With rigorous economic research and practical policy solutions, we focus on the issues and institutions that are critical to global development. Explore our core themes and topics to learn more about our work.
In timely and incisive analysis, our experts parse the latest development news and devise practical solutions to new and emerging challenges. Our events convene the top thinkers and doers in global development.
Given the microfinance crises in various countries in the last few years, I've been wondering which place might be next. Partly inspired by the format of Daniel Rozas's analysis of Andhra Pradesh a couple of years ago, I made scatter plots of some indicators of potential danger, such as number of microloans outstanding per adult (someone 15--64 years old) and the rate of growth in number of loans. I was curious whether crisis countries could be characterized statistically, and which seemingly tranquil countries they resembled.
To various indicators on the level and growth of lending, I added one on the financing structure of MFIs: the share of assets funded by deposits as opposed to borrowings from foreign investors or equity (complete spreadsheet). (See table 7 of chapter 8.)
One big limitation of this exercise is that the nation may be the wrong unit of analysis. India's difficulties have mostly been in Andhra Pradesh; Pakistan's in Punjab; and Bosnia and Herzegovina's in Tuzla. National averages can obscure local and regional developments.
Having data on Andhra Pradesh at my fingertips, I added it. Note that national figures are for 2008 or (for growth rates) annualized over 2004-08. The AP numbers are for 2010 or 2009--10.
I should say that I arrived at the three indicators graphed below partly through data mining. They seemed to best distinguish the crisis countries from the non-crisis ones (both visually, and in statistical significance tests in a probit regression, if you know what that is). So there is a just-so quality to this analysis. Time will tell if it is merely a retroactive rationalization of history or the basis of a model with predictive value.
The "Loan growth vs. loans/adult" graph (second tab) puts most of the crisis places along the northeast frontier---high numbers of loans and/or high growth. However, it is worth noting given all my emphasis on the problem of fast growth, that while these places were not the fastest expanders. Also interesting is that countries with mature markets are next to ones that got in trouble. Does Nicargua's proximity to Bolivia and Peru mean the latter are about to go down the tubes too?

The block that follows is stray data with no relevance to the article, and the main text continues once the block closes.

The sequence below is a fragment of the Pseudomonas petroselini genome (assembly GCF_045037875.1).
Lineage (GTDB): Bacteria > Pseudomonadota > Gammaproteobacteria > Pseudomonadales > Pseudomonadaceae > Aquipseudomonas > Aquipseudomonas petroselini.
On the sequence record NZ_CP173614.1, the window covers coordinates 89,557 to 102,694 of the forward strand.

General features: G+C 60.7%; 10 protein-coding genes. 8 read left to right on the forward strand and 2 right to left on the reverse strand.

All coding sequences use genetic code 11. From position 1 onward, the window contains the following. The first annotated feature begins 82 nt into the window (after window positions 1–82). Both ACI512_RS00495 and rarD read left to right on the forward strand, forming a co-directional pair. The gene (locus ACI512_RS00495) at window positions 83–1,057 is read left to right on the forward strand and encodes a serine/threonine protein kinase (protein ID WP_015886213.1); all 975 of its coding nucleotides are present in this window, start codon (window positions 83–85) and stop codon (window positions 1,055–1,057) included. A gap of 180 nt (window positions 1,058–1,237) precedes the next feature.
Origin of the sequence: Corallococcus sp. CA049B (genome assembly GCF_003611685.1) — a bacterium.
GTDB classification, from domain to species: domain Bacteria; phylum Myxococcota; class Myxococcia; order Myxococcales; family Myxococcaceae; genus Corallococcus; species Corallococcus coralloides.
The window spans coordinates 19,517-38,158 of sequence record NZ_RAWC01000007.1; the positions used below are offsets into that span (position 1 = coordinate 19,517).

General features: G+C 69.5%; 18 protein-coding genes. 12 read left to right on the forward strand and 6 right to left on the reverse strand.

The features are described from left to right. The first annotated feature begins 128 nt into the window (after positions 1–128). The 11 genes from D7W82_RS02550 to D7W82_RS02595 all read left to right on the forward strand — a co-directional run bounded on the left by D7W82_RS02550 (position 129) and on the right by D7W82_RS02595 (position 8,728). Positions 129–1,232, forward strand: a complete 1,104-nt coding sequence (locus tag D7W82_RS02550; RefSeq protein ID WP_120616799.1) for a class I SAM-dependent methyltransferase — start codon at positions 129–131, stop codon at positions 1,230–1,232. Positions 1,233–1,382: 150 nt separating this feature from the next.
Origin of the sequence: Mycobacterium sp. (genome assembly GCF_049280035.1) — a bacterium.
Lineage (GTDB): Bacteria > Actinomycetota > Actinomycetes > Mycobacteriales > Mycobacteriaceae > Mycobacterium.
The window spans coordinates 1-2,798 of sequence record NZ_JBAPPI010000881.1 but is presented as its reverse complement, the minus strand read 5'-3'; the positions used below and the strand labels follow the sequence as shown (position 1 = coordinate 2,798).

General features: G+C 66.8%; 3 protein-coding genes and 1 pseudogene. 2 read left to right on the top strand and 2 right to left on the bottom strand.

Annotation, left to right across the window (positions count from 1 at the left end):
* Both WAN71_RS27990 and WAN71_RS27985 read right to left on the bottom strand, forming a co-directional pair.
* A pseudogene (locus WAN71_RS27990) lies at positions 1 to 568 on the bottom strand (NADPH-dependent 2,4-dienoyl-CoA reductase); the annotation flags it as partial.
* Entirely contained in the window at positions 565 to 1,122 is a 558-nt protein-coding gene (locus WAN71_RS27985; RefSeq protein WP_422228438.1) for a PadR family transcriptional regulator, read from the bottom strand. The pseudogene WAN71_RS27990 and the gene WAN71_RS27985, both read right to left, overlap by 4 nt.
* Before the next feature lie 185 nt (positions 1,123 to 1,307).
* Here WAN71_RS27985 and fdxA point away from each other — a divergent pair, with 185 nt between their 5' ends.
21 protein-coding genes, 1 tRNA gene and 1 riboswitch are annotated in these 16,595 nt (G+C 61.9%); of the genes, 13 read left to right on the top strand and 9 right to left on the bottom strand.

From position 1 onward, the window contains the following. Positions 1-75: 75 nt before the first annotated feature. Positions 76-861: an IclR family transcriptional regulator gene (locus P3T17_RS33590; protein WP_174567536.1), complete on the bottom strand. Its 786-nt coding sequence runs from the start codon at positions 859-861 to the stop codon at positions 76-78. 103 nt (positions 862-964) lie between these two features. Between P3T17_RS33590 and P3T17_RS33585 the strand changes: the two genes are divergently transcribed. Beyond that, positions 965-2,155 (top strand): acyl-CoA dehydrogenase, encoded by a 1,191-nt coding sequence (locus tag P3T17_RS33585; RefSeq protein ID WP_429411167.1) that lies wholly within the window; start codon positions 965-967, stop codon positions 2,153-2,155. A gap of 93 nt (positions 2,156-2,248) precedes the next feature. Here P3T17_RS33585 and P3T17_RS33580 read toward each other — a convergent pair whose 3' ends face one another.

Maybe not. If you look at the other graph (first tab), you'll see how factoring in deposit-taking changes the picture. Aside from Nigeria, all the crisis places had very low deposit ratios. Their growth was primarily financed by outside investors (including domestic banks in India and Morocco), and that growth proved brittle. Interestingly in the bottom right of this graph, Armenia shows up alongside the unfortunate Bosnia and Herzegovina, Nicaragua, and Andhra Pradesh. Put Armenia on your watch list.
For the US Development Policy Initiative’s inaugural Voices of Experienceevent, three former Treasury Under Secretaries for International Affairs took the stage: Tim Adams of the Institute of International Finance, Lael Brainard of the Federal Reserve, and Nathan Sheets of Peterson Institute for International Economics. The conversation, moderated by CGD Board Member Tony Fratto, revealed the “esprit de corps” of the International Affairs team, and covered everything from the central yet oft under-the-radar role the Office of International Affairs plays in the formulation and execution of international economic policy, to each Under Secretaries’ proudest moments.
The first thing we should be asking is why now in particular, since conditions have not really changed much in the past few months. For example, back in September, there were large uncertainties in the global economy. China’s economic slowdown was causing alarm. Volatility in international capital markets was high. The appreciation of the US dollar was hurting US exports, which could (yet) mean slower US economic growth. That was not the time for the US Federal Reserve to up interest rates. But now it is – and here’s why.